Wolfmother Celebrates Ten Year Anniversary of Self Titled Debut with Reissue (ALBUM REVIEW)


wolfmotherlp2 (1)Ten years after the release of the Grammy-winning debut album that put Wolfmother on the map, the Australian rockers are revisiting that material with a Deluxe Edition re-release. The Tenth Anniversary edition of Wolfmother’s eponymous release is a double album released on CD, vinyl, and digital formats. In addition to the album’s original 13 tracks, this version includes 20 previously unreleased demos, remixes, and other rarities.

The original material has held up well over time. The band’s trademark hard rock shuffle is perhaps even more anachronistic now than it was in 2005, with its heavy riffing, pounding drums, and frontman Andrew Stockdale’s wailing harkening back a few decades. That doesn’t mean the music sounds dated, though. With bandmates Chris Ross and Myles Heskett, both of whom would leave the band prior to the sophomore album, Stockdale creates dense rock as powerful and evocative as anyone in the current scene.

Wolfmother spawned six hit singles, including the classics “Woman,” “Joker & the Thief,” and “Dimension.” Each of those tracks shows why the Aussies were so widely acclaimed, even if the band, in its various incarnations, never lived up to the high bar set by its debut. The rarities, however, are a bit of a mixed bag.

The 20 rarities contained on the double album – most of which were previously unreleased – include 10 demos, 5 live performances, and 3 remixes. Most of the demo tracks add nothing new to the Wolfmother catalog and are simply a slightly rawer version of the same song.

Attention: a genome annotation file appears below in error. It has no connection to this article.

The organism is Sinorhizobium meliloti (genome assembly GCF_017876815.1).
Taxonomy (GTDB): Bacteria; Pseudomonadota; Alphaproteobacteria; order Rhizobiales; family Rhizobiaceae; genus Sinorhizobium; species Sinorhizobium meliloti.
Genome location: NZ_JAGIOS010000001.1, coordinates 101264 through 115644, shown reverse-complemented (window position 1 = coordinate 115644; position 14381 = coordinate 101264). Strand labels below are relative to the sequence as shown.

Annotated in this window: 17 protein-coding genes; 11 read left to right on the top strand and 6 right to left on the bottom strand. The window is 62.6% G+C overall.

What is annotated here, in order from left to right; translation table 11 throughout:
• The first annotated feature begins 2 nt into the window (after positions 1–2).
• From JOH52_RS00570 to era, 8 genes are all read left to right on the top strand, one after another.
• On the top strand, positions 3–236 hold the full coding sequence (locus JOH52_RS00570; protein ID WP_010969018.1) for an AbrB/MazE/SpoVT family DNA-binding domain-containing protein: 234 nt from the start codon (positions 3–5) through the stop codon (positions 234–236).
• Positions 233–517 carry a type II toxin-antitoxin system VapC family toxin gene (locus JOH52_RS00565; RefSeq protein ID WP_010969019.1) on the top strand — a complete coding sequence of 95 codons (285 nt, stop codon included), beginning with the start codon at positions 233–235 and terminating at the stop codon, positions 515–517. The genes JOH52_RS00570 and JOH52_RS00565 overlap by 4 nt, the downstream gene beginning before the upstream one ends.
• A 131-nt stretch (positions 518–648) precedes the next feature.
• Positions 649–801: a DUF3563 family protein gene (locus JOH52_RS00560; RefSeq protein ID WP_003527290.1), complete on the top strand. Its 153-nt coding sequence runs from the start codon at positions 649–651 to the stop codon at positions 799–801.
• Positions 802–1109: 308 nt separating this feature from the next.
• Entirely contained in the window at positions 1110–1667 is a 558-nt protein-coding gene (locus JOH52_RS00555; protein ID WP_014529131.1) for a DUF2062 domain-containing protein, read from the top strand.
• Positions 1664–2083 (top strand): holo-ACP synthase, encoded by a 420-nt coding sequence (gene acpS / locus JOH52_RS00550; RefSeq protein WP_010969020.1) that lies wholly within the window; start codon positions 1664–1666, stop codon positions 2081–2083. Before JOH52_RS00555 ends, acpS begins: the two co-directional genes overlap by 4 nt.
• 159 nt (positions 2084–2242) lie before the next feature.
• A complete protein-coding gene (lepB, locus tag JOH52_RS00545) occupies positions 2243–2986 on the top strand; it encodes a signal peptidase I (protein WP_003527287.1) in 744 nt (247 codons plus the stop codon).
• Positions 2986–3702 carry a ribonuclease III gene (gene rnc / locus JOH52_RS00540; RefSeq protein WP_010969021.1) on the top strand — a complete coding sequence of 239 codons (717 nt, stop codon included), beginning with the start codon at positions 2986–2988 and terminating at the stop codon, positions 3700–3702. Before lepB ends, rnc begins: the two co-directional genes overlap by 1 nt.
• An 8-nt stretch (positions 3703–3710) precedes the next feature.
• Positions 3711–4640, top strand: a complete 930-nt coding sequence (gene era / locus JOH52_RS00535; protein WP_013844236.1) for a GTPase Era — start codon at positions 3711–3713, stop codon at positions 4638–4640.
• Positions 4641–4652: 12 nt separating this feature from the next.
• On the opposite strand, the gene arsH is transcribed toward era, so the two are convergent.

Likewise, the live tracks are energetic performances of some of Wolfmother’s best songs, but considering how raw and grungy the original tracks are, there’s not a whole lot of difference. In short, the live and demo versions of songs will really only be interesting to the biggest Wolfmother fans. The acoustic version of “Vagabond” is a welcome addition, stripping away the song’s histrionics to focus on its melodic center.

The remixes are the most interesting extras, though those aren’t without issues. MSTRKRFT’s remix of “Woman” reimagines the rocker as a disco strut, stripping most of the guitar and adding trippy synth harmonies. The Chicken Lips Malfunction remix of “Love Train” cleverly deconstructs layers of the original’s funky riff. Tim Goldsworthy’s remix of “Joker & the Thief” is less inspired, a largely unidentifiable mush of thumping bass.

For Wolfmother fans eager for new material, the Tenth Anniversary re-release doesn’t have a lot to offer. Aside from the remixes, the rare tracks don’t differ enough from the original versions of the songs to stand on their own. For new fans, however, this re-release is a second chance to experience one of the best rock and roll albums of the last decade.

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